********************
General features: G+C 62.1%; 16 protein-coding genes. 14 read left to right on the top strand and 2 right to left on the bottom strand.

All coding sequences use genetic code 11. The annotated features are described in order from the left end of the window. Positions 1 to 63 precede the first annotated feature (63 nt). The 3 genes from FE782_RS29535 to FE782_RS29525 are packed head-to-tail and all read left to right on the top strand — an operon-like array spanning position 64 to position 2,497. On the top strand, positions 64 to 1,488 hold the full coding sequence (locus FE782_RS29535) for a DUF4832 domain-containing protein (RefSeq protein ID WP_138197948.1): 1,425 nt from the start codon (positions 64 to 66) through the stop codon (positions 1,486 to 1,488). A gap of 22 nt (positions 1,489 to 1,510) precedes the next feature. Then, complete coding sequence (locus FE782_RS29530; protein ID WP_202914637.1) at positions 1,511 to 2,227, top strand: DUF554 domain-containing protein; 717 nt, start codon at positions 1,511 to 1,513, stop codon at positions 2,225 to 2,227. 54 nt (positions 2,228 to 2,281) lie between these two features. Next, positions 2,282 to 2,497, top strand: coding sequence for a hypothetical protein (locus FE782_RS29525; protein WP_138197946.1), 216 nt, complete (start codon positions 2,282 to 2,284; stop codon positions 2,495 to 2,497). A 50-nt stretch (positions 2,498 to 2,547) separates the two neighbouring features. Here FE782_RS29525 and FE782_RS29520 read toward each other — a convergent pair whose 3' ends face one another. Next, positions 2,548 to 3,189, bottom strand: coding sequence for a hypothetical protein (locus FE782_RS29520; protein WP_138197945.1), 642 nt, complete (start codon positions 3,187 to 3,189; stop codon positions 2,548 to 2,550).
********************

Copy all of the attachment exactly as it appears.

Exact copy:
General features: G+C 62.1%; 16 protein-coding genes. 14 read left to right on the top strand and 2 right to left on the bottom strand.

All coding sequences use genetic code 11. The annotated features are described in order from the left end of the window. Positions 1 to 63 precede the first annotated feature (63 nt). The 3 genes from FE782_RS29535 to FE782_RS29525 are packed head-to-tail and all read left to right on the top strand — an operon-like array spanning position 64 to position 2,497. On the top strand, positions 64 to 1,488 hold the full coding sequence (locus FE782_RS29535) for a DUF4832 domain-containing protein (RefSeq protein ID WP_138197948.1): 1,425 nt from the start codon (positions 64 to 66) through the stop codon (positions 1,486 to 1,488). A gap of 22 nt (positions 1,489 to 1,510) precedes the next feature. Then, complete coding sequence (locus FE782_RS29530; protein ID WP_202914637.1) at positions 1,511 to 2,227, top strand: DUF554 domain-containing protein; 717 nt, start codon at positions 1,511 to 1,513, stop codon at positions 2,225 to 2,227. 54 nt (positions 2,228 to 2,281) lie between these two features. Next, positions 2,282 to 2,497, top strand: coding sequence for a hypothetical protein (locus FE782_RS29525; protein WP_138197946.1), 216 nt, complete (start codon positions 2,282 to 2,284; stop codon positions 2,495 to 2,497). A 50-nt stretch (positions 2,498 to 2,547) separates the two neighbouring features. Here FE782_RS29525 and FE782_RS29520 read toward each other — a convergent pair whose 3' ends face one another. Next, positions 2,548 to 3,189, bottom strand: coding sequence for a hypothetical protein (locus FE782_RS29520; protein WP_138197945.1), 642 nt, complete (start codon positions 3,187 to 3,189; stop codon positions 2,548 to 2,550).